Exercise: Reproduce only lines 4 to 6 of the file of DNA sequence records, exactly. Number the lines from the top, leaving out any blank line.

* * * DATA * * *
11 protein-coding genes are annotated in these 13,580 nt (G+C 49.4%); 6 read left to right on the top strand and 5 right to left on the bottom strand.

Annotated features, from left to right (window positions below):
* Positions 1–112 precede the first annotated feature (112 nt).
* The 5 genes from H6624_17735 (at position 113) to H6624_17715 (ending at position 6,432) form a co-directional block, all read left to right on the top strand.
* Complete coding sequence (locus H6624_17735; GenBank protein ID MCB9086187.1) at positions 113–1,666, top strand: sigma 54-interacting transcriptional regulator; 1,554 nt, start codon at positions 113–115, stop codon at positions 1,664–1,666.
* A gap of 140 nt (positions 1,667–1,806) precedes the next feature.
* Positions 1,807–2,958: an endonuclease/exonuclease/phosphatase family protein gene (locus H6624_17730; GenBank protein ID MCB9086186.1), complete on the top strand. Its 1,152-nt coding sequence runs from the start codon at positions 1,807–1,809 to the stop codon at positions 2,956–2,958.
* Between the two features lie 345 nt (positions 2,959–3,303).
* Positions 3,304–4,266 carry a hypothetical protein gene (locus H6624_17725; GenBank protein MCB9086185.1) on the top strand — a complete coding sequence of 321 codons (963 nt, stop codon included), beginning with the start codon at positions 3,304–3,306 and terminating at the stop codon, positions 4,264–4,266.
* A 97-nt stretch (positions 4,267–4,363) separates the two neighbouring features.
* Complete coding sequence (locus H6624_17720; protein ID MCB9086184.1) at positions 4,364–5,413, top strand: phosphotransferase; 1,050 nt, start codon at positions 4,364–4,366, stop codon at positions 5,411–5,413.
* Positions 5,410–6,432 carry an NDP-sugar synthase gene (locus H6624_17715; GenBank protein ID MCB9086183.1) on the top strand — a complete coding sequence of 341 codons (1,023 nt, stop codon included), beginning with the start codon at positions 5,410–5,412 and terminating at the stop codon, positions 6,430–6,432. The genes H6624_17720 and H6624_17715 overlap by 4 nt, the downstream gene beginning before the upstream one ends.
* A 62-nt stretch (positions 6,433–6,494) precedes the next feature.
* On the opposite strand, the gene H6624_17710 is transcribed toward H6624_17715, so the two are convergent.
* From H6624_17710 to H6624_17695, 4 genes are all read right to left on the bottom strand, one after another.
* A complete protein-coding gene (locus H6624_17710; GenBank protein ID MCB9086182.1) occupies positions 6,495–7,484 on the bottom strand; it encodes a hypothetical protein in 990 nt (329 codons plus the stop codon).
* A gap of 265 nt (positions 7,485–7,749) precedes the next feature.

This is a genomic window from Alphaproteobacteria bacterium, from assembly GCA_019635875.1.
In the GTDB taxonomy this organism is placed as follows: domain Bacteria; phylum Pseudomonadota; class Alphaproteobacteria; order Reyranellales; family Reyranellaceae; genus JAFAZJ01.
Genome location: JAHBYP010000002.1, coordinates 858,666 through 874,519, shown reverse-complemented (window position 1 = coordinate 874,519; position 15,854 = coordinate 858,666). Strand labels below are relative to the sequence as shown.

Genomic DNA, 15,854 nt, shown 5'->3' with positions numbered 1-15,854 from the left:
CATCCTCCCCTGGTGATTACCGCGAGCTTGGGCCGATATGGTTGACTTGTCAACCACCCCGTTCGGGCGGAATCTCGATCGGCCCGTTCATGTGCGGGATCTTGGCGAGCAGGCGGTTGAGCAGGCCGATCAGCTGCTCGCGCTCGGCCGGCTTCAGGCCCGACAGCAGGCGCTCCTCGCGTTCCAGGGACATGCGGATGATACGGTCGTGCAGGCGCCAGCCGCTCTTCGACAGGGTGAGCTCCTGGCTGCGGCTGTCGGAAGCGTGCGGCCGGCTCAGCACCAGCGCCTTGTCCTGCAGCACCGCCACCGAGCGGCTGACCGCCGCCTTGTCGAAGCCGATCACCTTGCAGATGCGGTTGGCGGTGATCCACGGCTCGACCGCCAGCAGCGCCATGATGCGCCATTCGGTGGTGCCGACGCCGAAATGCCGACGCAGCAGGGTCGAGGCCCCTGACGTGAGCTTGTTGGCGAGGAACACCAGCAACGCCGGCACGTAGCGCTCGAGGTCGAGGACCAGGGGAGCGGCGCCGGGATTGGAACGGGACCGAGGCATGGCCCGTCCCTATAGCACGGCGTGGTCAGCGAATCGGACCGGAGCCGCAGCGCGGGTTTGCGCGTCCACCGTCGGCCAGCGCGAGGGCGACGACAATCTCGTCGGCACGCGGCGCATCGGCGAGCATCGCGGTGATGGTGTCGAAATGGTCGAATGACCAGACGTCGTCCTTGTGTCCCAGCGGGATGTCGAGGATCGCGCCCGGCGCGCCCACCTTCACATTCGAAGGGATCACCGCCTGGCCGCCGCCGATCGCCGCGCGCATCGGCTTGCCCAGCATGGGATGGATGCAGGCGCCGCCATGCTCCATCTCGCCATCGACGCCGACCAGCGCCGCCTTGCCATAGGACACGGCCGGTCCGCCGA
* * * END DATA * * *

* The 5 genes from H6624_17735 (at position 113) to H6624_17715 (ending at position 6,432) form a co-directional block, all read left to right on the top strand.
* Complete coding sequence (locus H6624_17735; GenBank protein ID MCB9086187.1) at positions 113–1,666, top strand: sigma 54-interacting transcriptional regulator; 1,554 nt, start codon at positions 113–115, stop codon at positions 1,664–1,666.
* A gap of 140 nt (positions 1,667–1,806) precedes the next feature.